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I'll always go for Iwata, over H&S or any other brand.

My Evolution let me down after only a few airbrush sessions.

My Iwata took over, to the point where I forgot the Evolution.

I didn't even try to repair it...

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I have both Iwata Eclipse HP-CS and H&S Infinity CR Plus. I use the Eclipse with 0.35mm nozzle for general work and varnishes and the Infinity with 0.15mm nozzle for camouflages and fine work like mottling etc. Both are superb airbrushes, but I find Harder to be more versatile-changing cups, nozzles and a bit easier to clean. Eclipse feels more solid though.

Evolution is as good as Infinity, but bit cheaper. In the end the most important thing is availability of spare parts ;)

 

Regards,

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Posted (edited)

On 18.3.2017 at 6:00 AM, Antoine said:

I'll always go for Iwata, over H&S or any other brand.

My Evolution let me down after only a few airbrush sessions.

My Iwata took over, to the point where I forgot the Evolution.

I didn't even try to repair it...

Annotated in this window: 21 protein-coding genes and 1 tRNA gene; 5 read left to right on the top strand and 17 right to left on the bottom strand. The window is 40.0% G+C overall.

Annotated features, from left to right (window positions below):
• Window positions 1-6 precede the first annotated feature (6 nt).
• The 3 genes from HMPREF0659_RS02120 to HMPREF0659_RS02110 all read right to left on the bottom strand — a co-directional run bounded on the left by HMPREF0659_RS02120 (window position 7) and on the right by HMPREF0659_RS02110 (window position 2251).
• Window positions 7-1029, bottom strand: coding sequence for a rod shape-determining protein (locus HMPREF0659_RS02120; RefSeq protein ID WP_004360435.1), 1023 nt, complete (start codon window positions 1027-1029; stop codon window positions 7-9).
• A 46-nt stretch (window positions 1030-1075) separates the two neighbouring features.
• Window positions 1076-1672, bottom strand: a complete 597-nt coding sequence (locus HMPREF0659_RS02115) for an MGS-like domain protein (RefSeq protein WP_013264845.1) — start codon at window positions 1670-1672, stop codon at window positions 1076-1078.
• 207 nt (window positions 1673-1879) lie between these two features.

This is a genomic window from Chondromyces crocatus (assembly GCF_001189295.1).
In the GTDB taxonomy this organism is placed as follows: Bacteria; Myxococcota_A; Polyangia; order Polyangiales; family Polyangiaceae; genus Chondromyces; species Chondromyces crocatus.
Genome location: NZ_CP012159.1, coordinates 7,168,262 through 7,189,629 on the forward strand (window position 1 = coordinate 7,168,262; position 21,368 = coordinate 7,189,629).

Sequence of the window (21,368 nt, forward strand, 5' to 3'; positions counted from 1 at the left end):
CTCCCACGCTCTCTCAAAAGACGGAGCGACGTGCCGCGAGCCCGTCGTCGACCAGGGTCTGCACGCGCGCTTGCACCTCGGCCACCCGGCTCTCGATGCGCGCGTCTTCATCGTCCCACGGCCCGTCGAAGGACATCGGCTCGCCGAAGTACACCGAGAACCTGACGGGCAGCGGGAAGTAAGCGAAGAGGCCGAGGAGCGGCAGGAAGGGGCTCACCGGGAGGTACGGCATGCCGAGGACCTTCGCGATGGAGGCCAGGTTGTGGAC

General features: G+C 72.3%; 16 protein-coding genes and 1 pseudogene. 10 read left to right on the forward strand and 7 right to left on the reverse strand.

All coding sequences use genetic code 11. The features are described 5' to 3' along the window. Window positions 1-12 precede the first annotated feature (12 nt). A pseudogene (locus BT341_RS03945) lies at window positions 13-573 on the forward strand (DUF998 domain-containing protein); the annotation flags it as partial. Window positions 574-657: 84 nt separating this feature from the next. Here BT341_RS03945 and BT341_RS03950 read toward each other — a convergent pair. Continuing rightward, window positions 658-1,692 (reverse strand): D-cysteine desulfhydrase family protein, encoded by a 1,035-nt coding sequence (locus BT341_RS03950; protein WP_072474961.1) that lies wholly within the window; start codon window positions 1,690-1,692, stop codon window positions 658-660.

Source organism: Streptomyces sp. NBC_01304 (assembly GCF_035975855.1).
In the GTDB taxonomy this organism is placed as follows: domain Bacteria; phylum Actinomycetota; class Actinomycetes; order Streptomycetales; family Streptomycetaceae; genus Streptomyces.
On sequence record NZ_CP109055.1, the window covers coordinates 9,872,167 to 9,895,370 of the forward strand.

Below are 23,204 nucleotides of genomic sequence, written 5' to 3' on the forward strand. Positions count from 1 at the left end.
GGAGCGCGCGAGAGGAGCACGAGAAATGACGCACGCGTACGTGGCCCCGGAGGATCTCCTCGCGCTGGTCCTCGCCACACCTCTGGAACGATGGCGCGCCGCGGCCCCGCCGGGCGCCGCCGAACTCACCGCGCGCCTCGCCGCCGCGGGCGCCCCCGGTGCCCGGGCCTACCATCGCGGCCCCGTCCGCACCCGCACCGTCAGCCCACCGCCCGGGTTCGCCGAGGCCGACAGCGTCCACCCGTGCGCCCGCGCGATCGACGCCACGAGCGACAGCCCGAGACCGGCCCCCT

Since a couple of years, my airbrushes of choice are exclusively H&S.  I sold my Iwata Revolution and Sotar/ 20/20, because these actually have no advantages over the Evolution or Infinity. Only the cleaning process is more inticate and spare parts are much more expensive, at least in Germany. My  airbrushes in use are a 1st gen. Evolution, which is now 18 years old and still going strong with a 0,15mm needle/nozzle set for fine weathering and staining purposed.. Myfirst Infinity now is almost 10 years in use and I fitted a 0,4mm needle/ nozzle for general purpose and  metal paint finishes with great results. For free hand camouflage schemes and fine line work I use an Infinity CR 0,2mm, my favourite airbrush. I know colleagues, who swear on their  400,--€ +  Iwata Custom Microns, but honestly said, the results are not a small tad better, than with the H&S ones!